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CHAPEL HILL, NC—A field study released Monday by the University of North Carolina School of Public Health suggests that Iraqi citizens experience sadness and a sense of loss when relatives, spouses, and even friends perish, emotions that have until recently been identified almost exclusively with Westerners. An Iraqi study group reacts to a car bombing. Researchers (not pictured) gathered data from a fortified observation booth. "We were struck by how an Iraqi reacts to the sight of the bloody or decapitated corpse of a family member in a not unlike an American, or at the very least a Canadian, would," said Dr. Jonathan Pryztal, chief author of the study. "In addition to the rage, bloodlust, and hatred we already know to dominate the Iraqi emotional spectrum, it appears that they may have some capacity, however limited, for sadness."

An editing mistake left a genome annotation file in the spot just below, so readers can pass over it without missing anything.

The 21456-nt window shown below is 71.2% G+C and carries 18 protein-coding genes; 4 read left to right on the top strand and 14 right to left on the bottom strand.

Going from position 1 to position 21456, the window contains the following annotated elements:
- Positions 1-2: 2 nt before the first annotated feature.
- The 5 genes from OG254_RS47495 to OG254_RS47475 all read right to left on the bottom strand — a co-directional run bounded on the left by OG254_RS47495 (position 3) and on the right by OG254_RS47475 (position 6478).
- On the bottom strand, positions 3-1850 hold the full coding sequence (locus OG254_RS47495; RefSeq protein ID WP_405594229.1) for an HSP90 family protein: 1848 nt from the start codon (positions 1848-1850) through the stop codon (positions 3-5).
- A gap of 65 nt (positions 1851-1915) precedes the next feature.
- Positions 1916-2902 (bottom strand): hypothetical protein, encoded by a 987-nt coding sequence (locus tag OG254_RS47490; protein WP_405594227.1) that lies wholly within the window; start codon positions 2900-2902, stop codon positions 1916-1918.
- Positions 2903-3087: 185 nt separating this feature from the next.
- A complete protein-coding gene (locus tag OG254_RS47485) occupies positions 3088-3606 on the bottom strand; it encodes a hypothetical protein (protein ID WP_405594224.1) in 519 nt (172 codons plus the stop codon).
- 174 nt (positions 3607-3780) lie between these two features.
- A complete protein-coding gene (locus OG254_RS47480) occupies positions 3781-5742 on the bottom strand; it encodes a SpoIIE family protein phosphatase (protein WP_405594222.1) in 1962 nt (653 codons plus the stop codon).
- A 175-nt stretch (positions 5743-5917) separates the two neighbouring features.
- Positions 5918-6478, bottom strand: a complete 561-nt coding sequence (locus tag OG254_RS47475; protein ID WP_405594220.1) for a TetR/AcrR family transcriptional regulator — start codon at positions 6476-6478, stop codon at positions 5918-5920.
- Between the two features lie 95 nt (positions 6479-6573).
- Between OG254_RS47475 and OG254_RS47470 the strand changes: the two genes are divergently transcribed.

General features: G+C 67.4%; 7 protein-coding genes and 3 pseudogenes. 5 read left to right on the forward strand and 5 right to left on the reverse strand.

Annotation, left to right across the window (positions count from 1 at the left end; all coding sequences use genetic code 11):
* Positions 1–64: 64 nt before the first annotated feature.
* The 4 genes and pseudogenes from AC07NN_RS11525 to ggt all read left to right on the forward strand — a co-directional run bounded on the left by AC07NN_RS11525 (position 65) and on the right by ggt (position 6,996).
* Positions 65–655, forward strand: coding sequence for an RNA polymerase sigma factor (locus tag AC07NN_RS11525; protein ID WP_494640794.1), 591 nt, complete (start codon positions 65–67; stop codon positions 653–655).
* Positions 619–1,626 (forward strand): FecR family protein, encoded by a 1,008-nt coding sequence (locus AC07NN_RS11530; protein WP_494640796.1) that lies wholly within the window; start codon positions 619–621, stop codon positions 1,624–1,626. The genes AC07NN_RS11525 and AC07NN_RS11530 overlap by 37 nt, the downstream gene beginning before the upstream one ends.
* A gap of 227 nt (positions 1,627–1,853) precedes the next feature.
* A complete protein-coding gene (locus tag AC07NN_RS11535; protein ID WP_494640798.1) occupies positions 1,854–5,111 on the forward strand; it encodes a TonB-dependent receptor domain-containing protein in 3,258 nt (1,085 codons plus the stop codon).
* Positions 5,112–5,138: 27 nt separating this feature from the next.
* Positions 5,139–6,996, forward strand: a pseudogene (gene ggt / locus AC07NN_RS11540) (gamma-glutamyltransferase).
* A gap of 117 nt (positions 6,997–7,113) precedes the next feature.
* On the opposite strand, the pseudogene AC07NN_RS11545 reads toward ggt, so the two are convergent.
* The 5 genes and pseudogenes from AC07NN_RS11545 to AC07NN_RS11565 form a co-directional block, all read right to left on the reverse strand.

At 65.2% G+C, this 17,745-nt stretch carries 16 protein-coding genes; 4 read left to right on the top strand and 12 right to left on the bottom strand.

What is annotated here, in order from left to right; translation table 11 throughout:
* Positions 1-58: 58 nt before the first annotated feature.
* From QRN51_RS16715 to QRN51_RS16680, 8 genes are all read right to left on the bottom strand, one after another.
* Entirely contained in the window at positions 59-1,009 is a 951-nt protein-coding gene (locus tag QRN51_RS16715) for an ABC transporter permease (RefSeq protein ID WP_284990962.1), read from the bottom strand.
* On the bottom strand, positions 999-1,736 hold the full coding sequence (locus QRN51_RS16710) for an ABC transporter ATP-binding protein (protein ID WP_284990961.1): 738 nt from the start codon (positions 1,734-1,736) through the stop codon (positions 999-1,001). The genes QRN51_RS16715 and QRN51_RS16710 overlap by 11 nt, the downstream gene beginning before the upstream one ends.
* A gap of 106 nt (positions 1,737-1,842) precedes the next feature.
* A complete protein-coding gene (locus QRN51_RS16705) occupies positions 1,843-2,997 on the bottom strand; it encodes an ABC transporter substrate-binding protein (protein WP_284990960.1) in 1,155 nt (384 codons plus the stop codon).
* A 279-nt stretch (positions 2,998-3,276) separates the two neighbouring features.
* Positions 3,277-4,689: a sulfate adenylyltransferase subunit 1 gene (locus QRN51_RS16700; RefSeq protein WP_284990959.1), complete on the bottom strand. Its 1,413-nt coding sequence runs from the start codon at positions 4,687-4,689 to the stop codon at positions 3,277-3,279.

Ever since I returned from Iraq, the stale mantra "freedom isn't free" has rung hollow in my ears. Used in justifying a military occupation of dubious legality, this unqualified statement is completely devoid of context and therefore meaningless. Nothing that I personally did or saw in the Army increased the freedom of any party.